"We have a very large number of different kinds of baits, and all different kinds of molecules — from metabolites to proteins and nucleic acids and so forth — and then the end measurement system does the precise measurement of what the analyte is," Liotta says. "We don't use antibodies routinely in the nanoparticles as the bait because oftentimes they're more expensive and not as high-affinity."

At the University of Toronto, Andrei Drabovich and Eleftherios Diamandis took a different approach to the low-abundance protein problem — which they published in the Journal of Proteome Research in March 2010 — using combinatorial peptide libraries to develop assays for monitoring low-abundance proteins. The peptide libraries help to normalize the abundance of proteins present in a sample so that low-abundance proteins are enriched and high-abundance proteins are eliminated, Drabovich says. Then, the sample can be run through mass spec for analysis.

"It works in a bit of a complicated way, but there is a notion that in this library there will be one ligand that will bind specific proteins," Drabovich says. "Let's say we have two specific proteins: a very high-abundance protein and a very low-abundance protein. When we add this combinatorial library to the sample, what happens is that there is the same number of copies of these specific ligands, so these ligands will bind to the protein. But the high-abundance proteins will over-saturate these ligands and most of them won't be bound, while low-abundance proteins will be almost completely bound to these ligands, because again, the number of ligands is equal." Then, once the sample is eluted at the end of the process, the researcher ends up with the same number of high-abundance and low-abundance proteins in the sample.

Drabovich is using this approach to search for low-abundance proteins in serum, a complex lysate of human cancer cells, and blood of ovarian and prostate cancer patients to find protein biomarkers that cannot be found by other means. "This technology is applicable to discovery and it can answer many questions, find biomarkers for diagnostic applications, for prognostic applications, for monitoring drug response," Drabovich says. "This is the first step in the whole discovery process." While the idea of the combinatorial peptide library approach is not to separate any specific protein, it will enrich those in low abundance, so that the resulting mixture can then be analyzed with mass spec technology or with other methods.

Similarly, George Mason's Liotta says there is no real need to separate specific proteins from the sample, but rather that just to separate all the low-abundance proteins is useful enough. After that, the downstream technology can take care of finding specific proteins so researchers can figure out what their presence means. "So far we haven't found the need to specifically capture one type of analyte in the particle," he says. "For human growth hormone, for example, we capture all isoforms of it at once and then elute that. Then the downstream mass spec or immunoassay or MRM can determine the specificity, so in some ways we're just increasing the concentration that goes into whatever measurement system is used."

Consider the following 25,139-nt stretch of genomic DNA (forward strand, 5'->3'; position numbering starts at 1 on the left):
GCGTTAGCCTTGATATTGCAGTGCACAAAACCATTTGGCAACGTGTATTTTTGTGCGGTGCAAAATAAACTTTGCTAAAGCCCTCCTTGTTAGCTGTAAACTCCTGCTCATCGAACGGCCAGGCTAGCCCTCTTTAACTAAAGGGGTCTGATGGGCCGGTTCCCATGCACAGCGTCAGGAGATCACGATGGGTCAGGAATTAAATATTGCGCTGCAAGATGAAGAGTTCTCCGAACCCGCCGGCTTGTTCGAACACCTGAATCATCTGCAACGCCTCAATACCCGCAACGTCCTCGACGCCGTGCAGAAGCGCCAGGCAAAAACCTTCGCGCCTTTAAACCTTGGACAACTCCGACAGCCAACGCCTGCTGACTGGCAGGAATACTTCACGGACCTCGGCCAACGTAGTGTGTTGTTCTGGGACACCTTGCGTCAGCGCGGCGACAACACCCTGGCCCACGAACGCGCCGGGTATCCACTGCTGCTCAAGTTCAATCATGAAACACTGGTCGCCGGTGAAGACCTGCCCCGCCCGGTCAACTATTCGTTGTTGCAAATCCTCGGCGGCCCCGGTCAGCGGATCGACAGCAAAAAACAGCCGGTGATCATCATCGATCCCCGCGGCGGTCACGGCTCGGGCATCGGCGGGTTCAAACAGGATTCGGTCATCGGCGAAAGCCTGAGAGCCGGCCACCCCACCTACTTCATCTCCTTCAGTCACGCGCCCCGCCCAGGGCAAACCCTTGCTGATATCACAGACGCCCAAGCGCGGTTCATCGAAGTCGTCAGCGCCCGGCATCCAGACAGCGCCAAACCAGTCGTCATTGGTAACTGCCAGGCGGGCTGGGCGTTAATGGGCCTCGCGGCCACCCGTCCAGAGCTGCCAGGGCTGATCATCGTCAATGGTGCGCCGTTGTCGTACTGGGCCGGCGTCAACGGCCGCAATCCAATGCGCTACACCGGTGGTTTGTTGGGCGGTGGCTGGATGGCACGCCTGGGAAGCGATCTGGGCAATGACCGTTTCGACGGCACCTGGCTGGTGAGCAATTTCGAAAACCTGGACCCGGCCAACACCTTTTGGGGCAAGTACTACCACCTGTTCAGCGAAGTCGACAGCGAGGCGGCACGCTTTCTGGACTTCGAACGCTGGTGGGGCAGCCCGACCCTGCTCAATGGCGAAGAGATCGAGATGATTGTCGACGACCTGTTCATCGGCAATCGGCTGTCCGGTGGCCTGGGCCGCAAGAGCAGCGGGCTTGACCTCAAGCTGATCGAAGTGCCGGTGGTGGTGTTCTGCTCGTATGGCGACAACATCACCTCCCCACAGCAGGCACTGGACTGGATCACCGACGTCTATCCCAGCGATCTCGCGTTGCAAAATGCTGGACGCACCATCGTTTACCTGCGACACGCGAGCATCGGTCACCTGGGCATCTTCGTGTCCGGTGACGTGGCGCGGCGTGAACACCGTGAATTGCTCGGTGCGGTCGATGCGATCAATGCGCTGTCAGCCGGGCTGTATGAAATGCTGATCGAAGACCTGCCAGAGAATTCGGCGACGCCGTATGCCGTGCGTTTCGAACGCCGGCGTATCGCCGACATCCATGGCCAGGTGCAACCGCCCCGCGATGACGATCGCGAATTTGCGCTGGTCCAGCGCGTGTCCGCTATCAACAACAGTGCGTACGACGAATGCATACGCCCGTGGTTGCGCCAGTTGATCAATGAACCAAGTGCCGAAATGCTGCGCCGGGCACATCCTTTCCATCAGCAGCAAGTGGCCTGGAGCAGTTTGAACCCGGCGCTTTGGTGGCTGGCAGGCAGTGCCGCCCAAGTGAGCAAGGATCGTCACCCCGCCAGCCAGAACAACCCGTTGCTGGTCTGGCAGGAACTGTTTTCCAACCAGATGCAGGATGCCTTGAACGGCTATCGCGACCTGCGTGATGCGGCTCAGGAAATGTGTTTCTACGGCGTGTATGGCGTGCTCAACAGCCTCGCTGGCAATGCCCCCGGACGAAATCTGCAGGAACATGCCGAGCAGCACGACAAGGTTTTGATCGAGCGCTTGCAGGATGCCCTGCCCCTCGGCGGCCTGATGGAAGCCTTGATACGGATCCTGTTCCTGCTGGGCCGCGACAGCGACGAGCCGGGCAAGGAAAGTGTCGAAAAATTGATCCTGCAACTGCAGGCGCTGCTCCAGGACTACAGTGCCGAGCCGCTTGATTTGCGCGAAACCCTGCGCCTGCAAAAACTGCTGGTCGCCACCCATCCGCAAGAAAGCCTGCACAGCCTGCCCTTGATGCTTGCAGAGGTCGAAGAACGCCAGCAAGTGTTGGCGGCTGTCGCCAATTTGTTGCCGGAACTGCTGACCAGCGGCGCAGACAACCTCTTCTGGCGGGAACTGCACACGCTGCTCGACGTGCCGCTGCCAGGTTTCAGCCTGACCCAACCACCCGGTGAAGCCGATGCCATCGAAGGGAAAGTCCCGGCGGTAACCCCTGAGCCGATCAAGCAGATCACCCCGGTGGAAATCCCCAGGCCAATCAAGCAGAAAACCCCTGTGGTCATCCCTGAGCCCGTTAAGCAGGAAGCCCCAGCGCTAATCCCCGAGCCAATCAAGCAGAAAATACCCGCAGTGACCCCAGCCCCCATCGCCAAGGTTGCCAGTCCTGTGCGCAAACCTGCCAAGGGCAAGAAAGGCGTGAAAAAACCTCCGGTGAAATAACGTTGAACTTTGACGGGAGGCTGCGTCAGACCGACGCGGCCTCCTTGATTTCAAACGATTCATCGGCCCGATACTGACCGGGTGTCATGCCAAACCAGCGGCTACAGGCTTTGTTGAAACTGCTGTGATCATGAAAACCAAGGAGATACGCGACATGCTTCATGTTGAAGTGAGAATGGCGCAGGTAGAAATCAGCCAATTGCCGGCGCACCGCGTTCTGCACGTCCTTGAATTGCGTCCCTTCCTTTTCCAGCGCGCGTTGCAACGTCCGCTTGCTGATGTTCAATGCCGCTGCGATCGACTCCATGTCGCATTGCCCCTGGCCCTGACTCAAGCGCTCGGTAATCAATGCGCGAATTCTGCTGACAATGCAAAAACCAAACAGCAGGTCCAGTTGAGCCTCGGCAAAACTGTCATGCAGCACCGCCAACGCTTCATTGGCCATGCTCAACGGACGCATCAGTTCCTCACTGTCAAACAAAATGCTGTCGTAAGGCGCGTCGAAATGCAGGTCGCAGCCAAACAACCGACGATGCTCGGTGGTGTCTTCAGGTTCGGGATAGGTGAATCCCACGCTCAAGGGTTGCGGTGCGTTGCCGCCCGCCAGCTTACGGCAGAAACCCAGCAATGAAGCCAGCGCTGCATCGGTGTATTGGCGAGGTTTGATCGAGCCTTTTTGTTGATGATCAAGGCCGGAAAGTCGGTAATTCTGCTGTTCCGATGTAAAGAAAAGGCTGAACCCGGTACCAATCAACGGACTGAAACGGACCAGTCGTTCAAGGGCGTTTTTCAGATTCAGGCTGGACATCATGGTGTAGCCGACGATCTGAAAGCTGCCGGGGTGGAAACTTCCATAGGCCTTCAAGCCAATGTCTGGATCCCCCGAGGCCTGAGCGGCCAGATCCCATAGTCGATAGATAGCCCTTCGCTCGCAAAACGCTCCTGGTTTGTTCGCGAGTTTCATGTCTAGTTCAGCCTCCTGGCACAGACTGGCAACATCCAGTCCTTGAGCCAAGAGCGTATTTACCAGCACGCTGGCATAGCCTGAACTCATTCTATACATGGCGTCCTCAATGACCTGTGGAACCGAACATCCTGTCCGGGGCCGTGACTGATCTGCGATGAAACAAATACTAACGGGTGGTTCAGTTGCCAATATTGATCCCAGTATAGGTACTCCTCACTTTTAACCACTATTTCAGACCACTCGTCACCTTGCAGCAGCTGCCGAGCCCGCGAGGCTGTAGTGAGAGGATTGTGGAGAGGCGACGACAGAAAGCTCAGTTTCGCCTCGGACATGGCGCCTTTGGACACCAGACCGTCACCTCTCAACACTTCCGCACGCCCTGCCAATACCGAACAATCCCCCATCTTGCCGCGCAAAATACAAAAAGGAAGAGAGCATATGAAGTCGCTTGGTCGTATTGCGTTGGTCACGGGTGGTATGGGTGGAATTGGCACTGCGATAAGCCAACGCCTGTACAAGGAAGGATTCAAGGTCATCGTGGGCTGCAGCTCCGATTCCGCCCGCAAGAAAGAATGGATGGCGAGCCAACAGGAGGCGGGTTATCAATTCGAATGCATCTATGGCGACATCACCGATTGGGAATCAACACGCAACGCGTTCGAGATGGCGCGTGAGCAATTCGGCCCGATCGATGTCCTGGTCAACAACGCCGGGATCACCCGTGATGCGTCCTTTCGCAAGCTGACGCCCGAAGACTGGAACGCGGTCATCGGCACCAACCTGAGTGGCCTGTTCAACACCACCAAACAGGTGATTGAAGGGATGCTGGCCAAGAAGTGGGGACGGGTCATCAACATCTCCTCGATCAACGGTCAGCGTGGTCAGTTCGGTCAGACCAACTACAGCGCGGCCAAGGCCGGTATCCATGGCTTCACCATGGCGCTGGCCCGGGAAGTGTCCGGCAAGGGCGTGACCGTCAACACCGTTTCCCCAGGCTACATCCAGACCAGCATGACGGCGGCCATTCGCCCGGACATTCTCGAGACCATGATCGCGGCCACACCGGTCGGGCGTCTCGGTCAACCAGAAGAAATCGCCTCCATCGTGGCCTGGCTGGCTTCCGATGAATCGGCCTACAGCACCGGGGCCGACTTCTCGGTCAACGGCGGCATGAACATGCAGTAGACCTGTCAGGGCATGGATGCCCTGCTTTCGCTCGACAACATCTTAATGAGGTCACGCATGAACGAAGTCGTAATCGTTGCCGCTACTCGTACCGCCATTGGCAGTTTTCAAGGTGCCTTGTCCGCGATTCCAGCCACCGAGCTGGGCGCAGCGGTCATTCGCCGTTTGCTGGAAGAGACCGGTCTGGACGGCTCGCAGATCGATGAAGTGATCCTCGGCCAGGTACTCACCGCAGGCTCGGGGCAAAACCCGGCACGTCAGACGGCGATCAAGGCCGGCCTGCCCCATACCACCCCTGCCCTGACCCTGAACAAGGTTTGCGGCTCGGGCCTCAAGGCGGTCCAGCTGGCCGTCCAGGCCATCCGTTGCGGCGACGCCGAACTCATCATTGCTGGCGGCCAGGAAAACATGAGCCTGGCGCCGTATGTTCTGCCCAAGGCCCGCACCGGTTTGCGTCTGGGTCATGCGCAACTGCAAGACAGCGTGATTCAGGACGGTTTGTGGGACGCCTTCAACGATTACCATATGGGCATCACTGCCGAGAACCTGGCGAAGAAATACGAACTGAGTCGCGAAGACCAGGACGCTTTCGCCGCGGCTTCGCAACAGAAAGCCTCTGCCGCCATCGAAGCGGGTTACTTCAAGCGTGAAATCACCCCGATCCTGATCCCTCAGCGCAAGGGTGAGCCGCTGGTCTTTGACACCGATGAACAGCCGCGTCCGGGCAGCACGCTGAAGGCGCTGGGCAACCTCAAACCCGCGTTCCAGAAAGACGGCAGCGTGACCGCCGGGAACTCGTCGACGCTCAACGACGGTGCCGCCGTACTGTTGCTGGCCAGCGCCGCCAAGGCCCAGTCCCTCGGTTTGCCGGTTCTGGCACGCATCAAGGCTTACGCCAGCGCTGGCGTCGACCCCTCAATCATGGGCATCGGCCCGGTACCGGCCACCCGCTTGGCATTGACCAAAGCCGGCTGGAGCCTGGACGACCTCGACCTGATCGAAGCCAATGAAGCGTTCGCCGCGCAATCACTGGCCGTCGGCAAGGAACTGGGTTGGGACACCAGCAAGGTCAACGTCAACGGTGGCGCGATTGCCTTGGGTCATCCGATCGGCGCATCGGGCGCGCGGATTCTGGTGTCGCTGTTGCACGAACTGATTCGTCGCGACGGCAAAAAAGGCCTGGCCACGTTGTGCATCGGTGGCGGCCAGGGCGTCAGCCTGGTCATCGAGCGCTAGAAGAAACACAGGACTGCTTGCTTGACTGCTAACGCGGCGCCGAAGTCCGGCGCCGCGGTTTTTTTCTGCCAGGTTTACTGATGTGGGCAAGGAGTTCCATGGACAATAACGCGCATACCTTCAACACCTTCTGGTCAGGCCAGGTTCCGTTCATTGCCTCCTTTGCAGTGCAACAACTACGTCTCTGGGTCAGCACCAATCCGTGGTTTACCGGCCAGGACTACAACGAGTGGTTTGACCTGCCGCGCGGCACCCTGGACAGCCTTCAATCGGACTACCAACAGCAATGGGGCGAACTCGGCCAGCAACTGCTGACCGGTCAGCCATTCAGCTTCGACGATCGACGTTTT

The technology

For the University of Minnesota's Stone, saliva seemed like a good place to start to look for biomarkers for early detection of oral cancer. "Specifically, I was interested in identifying phospo-related proteins in saliva as both for basic research and cancer known to have kinase cascade activity, so some of these could be considered as biomarkers for disease," Stone says. But because saliva contains so many different proteins in high abundance, finding the rare ones required a new approach.

Stone's then-colleague at Minnesota, Sricharan Bandhakavi, suggested they use Bio-Rad's Proteominer technology to circumvent the dynamic range problem that arises when using, and thus develop saliva as a potential diagnostic fluid. "We said, 'How many proteins are there?' and 'We need to identify the low-abundance as well as the high-abundance proteins,' and 'Do they have any known roles in disease progressions?' and 'Do we have a technology that can find the low-abundance proteins so we can really study the diagnostic potential across the dynamic range?'" Bandhakavi says. In 2008, Stone, Bandhakavi, and their collaborators from four labs in the US and China, began experimenting with Proteominer to see what they could find. The result, a study published in the Journal of Proteome Research in April, describes the identification of about 217 phosphoproteins in saliva. They had previously identified about 2,340 proteins in saliva using Proteominer, nearly doubling the number of previously known saliva proteins, Bandhakavi, who now works for Bio-Rad, says. In addition, the team was able to compare the proteins in saliva to those in plasma, and found that in some diseases, protein biomarkers were more easily found in saliva samples than in plasma samples, he adds.

"[Proteominer] would be very useful for finding anything that's different from one biological state to another via differential analysis of subcellular fractions of biological fluids," Bandhakavi says. "Comparing biological states, disease states, for example cancer versus healthy, using various samples." While the biomarkers Stone and Bandhakavi found using Proteominer are more geared toward diagnosing disease in its early stages, they could eventually be used to develop targeted treatments, Bandhakavi adds.

Proteins, proteins everywhere

All of these approaches, and others being developed, can be used alone in conjunction to find as many low-abundance proteins as possible. George Mason's Liotta, his team, and his collaborators in Europe are going back over the large amounts of samples contained in a big serum biobank in Italy. Using the hydrogel nanoparticle technology, they are discovering protein biomarkers that have never been seen before. "We have a project where we're using it for saliva for head trauma," Liotta says. "[You can use it with] any body fluid, even vitreous of the eye."

Early last year, George Mason University licensed the technology to Ceres Nanosciences, and the nanoparticles loaded with various kinds of bait are being sold under the company's Nanotrap brand name, which was launched in February 2010. The particles are inert and stable, so they could also be put in common Vacutainer specimen collection tubes for blood collection, or in urine collection cups, and used by clinicians as point-of-care tests, instead of being sent to labs for analysis, Liotta says. "We have versions of it for point-of-care testing, or whenever you want to do a high-sensitivity test." There is no highly specialized equipment needed to use the nanoparticles, just some Vacutainer tubes, which most doctors use, and a centrifuge.

"The whole goal is to find the very low-abundance biomarkers and that's what we're doing," Liotta adds. "We can see things now that were completely invisible to mass spec by many, many orders of magnitude."